Similarly, the most popular post on my site (over 4,500 views and counting) was about the fact that a local swingers club had turned into a dance music club. It wasn’t a particularly insightful post – I hadn’t visited the new club, nor indeed the swingers club (not even in the name of research, honest!) – but I get a consistent flow of people searching for information about the swingers club, and various swingers messageboards have linked to the post. On a hyperlocal site, you should look out for events with a niche-yet-highly-engaged audience.

The What’s In Wapping? site is a good example of including news in a hyperlocal site.


No story is too local

Don’t underestimate the public interest in the minutiae of local life. The aforementioned Archipelago of Truth blog in Walthamstow has an annual comparison of the price of tinned tomatoes in various Walthamstow shops. This post on on the Wansteadium site about a new local shop is along a similar theme. Not every post on your site needs to be full of insightful political analysis – sometimes people just want to know where to buy the cheapest tin of tomatoes.

Working with the new music festival in E17

Working with the new music festival in E17

You can’t be poacher and gamekeeper

As the reputation of your site builds, you may well be asked to join or endorse local events. These  can be great opportunities, but you should consider how it might affect your ability to present an impartial voice on your site. For me, I was approached to join the organising committee of a new music festival in Walthamstow, the Stow Festival. The partnership between my site and the festival was successful, to the point where we won a TalkTalk Digital Heroes award for it in 2011, and it continued through to the 2012 Stow Festival. However, I was conscious that the identity of my site and the event (in this case, the festival) were becoming blurred into one. I also had less time to blog on my own site due to the other commitments, hence the frequency of new posts dwindling towards the end of 2012.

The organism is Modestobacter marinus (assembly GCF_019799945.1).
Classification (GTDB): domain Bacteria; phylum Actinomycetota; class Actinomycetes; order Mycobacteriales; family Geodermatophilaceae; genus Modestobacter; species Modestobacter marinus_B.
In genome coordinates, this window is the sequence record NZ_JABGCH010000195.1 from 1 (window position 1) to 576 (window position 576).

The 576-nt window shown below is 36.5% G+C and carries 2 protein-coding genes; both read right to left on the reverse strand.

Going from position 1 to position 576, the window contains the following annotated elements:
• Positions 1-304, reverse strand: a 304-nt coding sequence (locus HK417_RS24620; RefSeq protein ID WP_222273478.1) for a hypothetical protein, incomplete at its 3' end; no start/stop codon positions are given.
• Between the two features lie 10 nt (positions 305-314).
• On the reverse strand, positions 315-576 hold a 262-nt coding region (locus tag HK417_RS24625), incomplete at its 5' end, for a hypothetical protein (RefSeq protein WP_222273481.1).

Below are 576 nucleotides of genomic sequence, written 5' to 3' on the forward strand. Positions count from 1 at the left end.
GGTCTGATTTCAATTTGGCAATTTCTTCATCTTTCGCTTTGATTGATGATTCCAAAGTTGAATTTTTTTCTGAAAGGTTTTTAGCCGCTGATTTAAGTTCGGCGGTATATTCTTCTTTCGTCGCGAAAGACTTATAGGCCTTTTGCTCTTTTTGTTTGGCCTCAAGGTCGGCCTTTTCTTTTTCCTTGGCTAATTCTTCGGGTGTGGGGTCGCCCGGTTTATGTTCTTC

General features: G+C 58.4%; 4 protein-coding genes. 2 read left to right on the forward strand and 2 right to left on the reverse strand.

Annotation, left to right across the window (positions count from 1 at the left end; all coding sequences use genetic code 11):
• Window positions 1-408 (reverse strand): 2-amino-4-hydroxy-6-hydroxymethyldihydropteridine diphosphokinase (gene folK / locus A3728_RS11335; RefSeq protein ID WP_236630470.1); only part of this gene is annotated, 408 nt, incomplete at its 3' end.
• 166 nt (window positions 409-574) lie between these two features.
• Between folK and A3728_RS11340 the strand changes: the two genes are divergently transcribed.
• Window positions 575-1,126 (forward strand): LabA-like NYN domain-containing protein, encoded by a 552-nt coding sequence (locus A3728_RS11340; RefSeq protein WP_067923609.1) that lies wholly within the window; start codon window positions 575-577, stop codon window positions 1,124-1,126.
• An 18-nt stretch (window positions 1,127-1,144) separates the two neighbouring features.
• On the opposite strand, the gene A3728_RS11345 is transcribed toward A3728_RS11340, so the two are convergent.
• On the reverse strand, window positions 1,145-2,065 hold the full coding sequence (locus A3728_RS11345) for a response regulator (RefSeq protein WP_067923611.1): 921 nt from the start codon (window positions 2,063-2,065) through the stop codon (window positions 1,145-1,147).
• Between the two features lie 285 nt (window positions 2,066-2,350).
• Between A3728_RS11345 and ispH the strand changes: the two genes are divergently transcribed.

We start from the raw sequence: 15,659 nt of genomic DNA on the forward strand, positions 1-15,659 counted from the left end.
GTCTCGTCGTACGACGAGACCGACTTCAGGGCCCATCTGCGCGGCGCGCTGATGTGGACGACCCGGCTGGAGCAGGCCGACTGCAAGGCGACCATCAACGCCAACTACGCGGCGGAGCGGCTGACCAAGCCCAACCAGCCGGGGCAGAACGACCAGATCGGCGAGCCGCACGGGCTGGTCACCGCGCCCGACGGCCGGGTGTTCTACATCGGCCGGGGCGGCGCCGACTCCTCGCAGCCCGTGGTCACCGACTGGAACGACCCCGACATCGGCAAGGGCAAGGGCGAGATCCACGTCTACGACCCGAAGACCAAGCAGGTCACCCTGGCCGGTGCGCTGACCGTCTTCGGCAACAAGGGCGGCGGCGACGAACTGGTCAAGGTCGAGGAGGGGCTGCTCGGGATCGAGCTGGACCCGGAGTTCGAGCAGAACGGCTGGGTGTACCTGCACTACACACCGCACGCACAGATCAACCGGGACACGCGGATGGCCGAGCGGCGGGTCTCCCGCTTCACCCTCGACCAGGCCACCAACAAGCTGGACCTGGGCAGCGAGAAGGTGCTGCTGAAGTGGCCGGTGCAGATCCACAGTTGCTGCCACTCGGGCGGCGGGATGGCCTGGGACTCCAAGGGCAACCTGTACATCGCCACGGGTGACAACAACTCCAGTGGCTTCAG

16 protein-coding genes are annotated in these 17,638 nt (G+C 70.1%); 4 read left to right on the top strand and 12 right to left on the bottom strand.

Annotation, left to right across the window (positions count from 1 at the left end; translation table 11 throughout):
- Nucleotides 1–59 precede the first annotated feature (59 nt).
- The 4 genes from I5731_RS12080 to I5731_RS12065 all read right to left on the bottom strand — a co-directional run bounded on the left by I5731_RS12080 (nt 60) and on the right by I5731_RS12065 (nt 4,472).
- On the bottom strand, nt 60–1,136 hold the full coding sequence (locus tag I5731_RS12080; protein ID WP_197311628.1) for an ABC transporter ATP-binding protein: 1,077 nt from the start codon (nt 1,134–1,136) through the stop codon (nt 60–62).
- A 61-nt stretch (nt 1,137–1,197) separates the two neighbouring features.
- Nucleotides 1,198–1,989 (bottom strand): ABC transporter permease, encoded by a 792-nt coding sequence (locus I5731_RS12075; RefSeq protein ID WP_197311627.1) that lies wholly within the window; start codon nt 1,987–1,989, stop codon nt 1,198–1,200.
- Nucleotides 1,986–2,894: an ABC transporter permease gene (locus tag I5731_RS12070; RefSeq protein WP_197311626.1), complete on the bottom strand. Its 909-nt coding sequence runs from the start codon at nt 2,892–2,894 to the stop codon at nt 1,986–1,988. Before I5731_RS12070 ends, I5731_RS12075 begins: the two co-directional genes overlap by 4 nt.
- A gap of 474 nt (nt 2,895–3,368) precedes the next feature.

This really goes back to being clear about your purpose. If you’re to maintain critical integrity, you need to pick and choose what events or other organisations you endorse or become involved with, so your content cannot be perceived to be skewed towards promoting a particular viewpoint, organisation or event.


Create a hashtag

If tweeters in your local area don’t have a consistent hashtag to use on Twitter, try creating one. I used the phrase “awesomestow” in a tweet, and it was picked up and is used regularly for Walthamstow-related tweets. It’s cheesy, but it’s a good hashtag if you’re looking for neighbourly recommendations. Once your hashtag enters common parlance, don’t worry too much about owning it – just use it as part of the community conversation.


It won’t make you millions

I have mixed feelings about advertising on hyperlocal sites.

Since I started, other sites have sprung up in Walthamstow promising local listings and information. A couple of these look like their have been designed to basically attract adverts from local businesses, with some fairly poor quality content to accompany it. I don’t know how much traffic they get, but I’m guessing not much.

On the other hand, I know lots of hyperlocal sites that do host adverts, either from local businesses, or ads via WordPress.com. Yeah! Hackney does it well. If you’ve got the time to chase the advertising and can incorporate the ads into your site design, then it makes sense for you. Sadly, I won’t be setting up Barbados Scene with the money I’ve made in Walthamstow just yet, though.


Have fun

If you’re running the site in your spare time, like I was, remember that it should be fun. I learned a lot about running a website and social media through doing the site. I also met a lot of creative and interesting people in Walthamstow, I’ve made a lot of friends and had a lot of fun.

If it starts to feel like a chore, then stop and change something to keep it fresh. You could do some interviews, get some guest posts to provide a new voice on the site, or try producing video or audio posts. Whatever it is, if you keep it fresh and interesting for you, it’s likely to be fresh and interesting for the readers too.

Winning awards is good